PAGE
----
Consensus near on the failures of No Child Left Behind
Marshall Helmberger

Finally, there’s good news on the education front. More and more, educational specialists are recognizing that the nation’s overemphasis on standardized testing has been unproductive, and even harmful, and policymakers and business leaders are beginning to take note.

The educational regime brought to power by No Child Left Behind is finally unraveling. That’s evident in the increasing number of waivers granted at the federal level, including the waiver granted here in Minnesota last year. Almost two-thirds of the states have now been granted waivers from NCLB, which is allowing states to develop alternative methods of gauging school success.

In Minnesota, the new Multiple Measures system gauges schools on several factors, including proficiency, student growth, closing the achievement gap, and graduation rates. Some of these measures will still be judged based on test scores, but schools aren’t going to live or die on the results. The new system still helps school districts identify schools that may be struggling, but such schools won’t face the perverse financial penalties that were a part of NCLB.

And let’s be clear— the emphasis on standardized testing embedded in the NCLB Act had nothing to do with improving student achievement. It was intended as a means of judging the success of public schools, and it set up every school to eventually fail the grade. Anyone in education knows that you don’t make kids smarter, or give them valuable skills, by more testing. The relentless focus on tests, as many have pointed out, was actually harmful to student learning in many cases, in part because it forced schools to spend too much time on tested topics, and not enough on the long list of other skills that we expect our schools to impart on our young people, but that aren’t assessed on most standardized tests. The rise of standardized testing also correlated with a worsening trend of student disengagement, which has become a serious problem in many public schools.

The NCLB model, of course, has been criticized for years. But finally we seem to have achieved a critical mass of people arguing powerfully for alternatives. In an op-ed in the Star Tribune earlier this month, Minnesota Education Commissioner Brenda Cassellius said that Minnesota’s congressional delegation was right to oppose NCLB when it came to a vote more than a decade ago. Despite all the money, energy, and time spent implementing its provisions, NCLB accomplished nothing detectable in terms of improved student achievement, better graduation rates, or better preparedness for college or careers.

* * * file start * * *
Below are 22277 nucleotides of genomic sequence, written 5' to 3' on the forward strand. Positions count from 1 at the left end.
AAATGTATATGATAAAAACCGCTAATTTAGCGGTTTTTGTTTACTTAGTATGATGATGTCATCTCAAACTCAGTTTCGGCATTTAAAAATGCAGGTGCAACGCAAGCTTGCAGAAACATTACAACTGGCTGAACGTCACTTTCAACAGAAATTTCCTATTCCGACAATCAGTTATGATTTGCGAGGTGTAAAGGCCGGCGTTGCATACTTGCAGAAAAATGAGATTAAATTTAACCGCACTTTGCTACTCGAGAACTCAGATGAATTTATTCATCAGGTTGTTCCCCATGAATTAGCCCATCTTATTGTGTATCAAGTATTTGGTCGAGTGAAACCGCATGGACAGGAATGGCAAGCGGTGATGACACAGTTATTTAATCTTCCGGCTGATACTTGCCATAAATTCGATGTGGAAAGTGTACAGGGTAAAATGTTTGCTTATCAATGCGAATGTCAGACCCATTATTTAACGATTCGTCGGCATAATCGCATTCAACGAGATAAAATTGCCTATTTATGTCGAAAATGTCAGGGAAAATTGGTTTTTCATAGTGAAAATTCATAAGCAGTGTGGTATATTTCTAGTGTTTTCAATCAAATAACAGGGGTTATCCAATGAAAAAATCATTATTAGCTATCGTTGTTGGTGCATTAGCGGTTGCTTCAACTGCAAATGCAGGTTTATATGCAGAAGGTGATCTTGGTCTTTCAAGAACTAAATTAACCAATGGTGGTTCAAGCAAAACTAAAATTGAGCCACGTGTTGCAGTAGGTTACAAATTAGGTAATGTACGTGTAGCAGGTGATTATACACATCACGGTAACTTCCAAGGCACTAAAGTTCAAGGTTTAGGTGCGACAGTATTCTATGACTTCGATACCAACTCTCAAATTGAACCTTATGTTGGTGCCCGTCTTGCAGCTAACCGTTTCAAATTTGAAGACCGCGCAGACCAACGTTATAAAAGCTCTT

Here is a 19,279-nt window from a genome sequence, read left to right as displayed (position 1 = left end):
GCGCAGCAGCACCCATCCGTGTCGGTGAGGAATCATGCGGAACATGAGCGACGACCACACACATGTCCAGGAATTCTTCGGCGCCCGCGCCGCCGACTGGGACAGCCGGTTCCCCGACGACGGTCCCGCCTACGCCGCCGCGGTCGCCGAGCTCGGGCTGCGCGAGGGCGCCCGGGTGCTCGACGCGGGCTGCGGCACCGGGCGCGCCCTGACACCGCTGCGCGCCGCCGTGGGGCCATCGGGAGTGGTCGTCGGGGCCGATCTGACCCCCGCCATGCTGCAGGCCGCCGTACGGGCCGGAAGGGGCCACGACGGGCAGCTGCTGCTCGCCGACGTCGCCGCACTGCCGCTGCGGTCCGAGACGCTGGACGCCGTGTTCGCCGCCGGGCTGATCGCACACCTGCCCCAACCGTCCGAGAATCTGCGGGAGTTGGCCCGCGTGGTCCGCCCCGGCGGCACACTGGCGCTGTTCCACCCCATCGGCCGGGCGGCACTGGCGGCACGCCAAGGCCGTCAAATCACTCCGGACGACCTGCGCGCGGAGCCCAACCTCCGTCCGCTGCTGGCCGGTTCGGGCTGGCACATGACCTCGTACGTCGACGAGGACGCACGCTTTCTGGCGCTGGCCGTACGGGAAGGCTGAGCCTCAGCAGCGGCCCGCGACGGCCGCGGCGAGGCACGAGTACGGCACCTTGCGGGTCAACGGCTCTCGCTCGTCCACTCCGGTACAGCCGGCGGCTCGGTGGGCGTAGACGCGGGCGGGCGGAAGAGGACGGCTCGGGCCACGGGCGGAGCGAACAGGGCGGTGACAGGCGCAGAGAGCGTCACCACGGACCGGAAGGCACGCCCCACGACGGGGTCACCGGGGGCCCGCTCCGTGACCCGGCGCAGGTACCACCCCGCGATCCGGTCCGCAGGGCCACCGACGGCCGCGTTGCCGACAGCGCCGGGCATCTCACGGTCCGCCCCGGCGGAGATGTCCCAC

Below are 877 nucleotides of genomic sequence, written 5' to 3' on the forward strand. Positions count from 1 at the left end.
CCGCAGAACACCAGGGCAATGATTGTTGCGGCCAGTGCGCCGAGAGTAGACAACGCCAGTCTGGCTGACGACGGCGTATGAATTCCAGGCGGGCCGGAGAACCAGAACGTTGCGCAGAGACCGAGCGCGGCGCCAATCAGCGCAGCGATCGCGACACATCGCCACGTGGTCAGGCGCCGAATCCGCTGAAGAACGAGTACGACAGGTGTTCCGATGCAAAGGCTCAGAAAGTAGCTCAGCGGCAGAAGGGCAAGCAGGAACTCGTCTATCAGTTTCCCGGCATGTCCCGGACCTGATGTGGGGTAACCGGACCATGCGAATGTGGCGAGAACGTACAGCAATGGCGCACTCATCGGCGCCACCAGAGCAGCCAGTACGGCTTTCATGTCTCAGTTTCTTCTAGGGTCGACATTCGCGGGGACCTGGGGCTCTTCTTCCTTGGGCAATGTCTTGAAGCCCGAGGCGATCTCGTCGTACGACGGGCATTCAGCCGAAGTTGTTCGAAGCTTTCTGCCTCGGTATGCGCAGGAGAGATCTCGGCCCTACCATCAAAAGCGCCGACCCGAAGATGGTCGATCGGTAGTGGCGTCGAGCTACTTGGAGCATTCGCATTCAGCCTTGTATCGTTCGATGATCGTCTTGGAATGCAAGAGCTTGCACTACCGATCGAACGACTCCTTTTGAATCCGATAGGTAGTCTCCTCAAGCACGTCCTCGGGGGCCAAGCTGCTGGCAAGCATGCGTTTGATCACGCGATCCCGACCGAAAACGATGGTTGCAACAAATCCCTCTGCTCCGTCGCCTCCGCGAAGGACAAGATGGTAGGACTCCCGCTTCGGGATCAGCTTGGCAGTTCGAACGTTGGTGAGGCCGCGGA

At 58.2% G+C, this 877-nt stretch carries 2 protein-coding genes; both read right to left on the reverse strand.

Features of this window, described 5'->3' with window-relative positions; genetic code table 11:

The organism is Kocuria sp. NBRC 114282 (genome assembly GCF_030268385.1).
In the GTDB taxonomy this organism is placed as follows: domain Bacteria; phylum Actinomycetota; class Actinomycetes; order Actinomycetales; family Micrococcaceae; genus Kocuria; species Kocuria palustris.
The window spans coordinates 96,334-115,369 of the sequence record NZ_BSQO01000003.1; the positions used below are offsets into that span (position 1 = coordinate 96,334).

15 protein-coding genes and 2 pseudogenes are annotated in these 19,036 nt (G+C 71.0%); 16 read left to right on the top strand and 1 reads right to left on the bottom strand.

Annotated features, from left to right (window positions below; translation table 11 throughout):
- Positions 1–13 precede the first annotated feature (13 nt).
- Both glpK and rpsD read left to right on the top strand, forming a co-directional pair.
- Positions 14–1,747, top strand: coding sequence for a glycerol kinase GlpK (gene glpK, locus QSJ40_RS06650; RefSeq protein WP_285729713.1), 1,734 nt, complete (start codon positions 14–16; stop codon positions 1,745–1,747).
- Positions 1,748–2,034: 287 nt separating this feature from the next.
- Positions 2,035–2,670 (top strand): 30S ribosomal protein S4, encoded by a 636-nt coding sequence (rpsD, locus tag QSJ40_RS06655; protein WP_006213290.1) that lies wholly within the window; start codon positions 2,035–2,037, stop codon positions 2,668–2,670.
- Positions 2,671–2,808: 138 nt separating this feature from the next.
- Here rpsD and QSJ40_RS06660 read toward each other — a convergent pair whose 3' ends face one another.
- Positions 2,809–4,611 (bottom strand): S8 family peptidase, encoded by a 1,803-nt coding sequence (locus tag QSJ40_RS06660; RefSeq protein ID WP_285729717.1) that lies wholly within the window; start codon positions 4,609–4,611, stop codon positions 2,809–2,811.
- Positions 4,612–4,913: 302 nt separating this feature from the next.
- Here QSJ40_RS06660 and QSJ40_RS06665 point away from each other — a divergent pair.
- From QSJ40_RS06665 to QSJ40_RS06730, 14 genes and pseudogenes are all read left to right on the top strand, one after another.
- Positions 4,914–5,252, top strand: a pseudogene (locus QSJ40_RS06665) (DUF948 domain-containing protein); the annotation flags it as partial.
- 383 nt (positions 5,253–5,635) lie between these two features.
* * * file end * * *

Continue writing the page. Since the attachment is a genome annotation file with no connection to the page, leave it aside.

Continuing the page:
“Consider also the damage caused by inappropriate testing on the lives of too many of our children,” wrote Cassellius. “Think about the third-grade students who go home in tears, believing they are failures for life because they performed poorly on a test. Look at the effects on fourth-grade children who have special needs, or who are not yet proficient in English, yet who are forced to take the same test a second and even a third time and suffer that stigma. No parents want that for their children. And ask teachers throughout Minnesota how these high-stakes tests have stifled students’ love for learning and have replaced it with weeks of rote memorization and entire school years of remedial coursework.”

Rejecting NCLB does not mean that schools should not be held accountable. It simply means that the narrow-minded assessment methods and ultimately punitive nature of NCLB did more harm than good.

The crumbling of the NCLB mindset was predictable. Trends or fads in education come and go, and NCLB was simply another example.

But NCLB came at a particularly bad time for the American education system, because it ran directly counter to other societal and economic trends that were putting a premium on the kinds of skills that the NCLB model undervalued.

Author and New York Times columnist Tom Friedman addresses that point in a recent column he wrote following an interview with Harvard education specialist Tony Wagner. Wagner has produced a new book, “Creating Innovators: The Making of Young People Who Will Change the World,” in which he argues that our current approach to schooling doesn’t give kids the skills they’ll need to be successful in the 21st century.

As Wagner noted in his interview with Friedman, these days, with knowledge and information available instantly through things like Google, what you know is less important than knowing what to do with the information you have. “The capacity to innovate — the ability to solve problems creatively or bring new possibilities to life — and skills like critical thinking, communication and collaboration are far more important than academic knowledge,” states Wagner in his interview with Friedman.

Standardized curriculum and multiple choice, fill-in-the-bubble exams simply don’t measure these kinds of skills… the skills that will really matter if we want the next generation to start solving the growing list of economic, societal, and environmental challenges we face.

Wagner argues that young people these days won’t have the traditional job opportunities that their parents and grandparents had. In many cases, today’s young people will need to invent their own jobs, and that takes creativity and the kind of entrepreneurial skills that just don’t get taught in many schools.

At least not today. The bad news is that education in the United States has spent ten years pursuing a dead end. The good news is we’ve figured that out, and are beginning to chart a new course. It’s long overdue.


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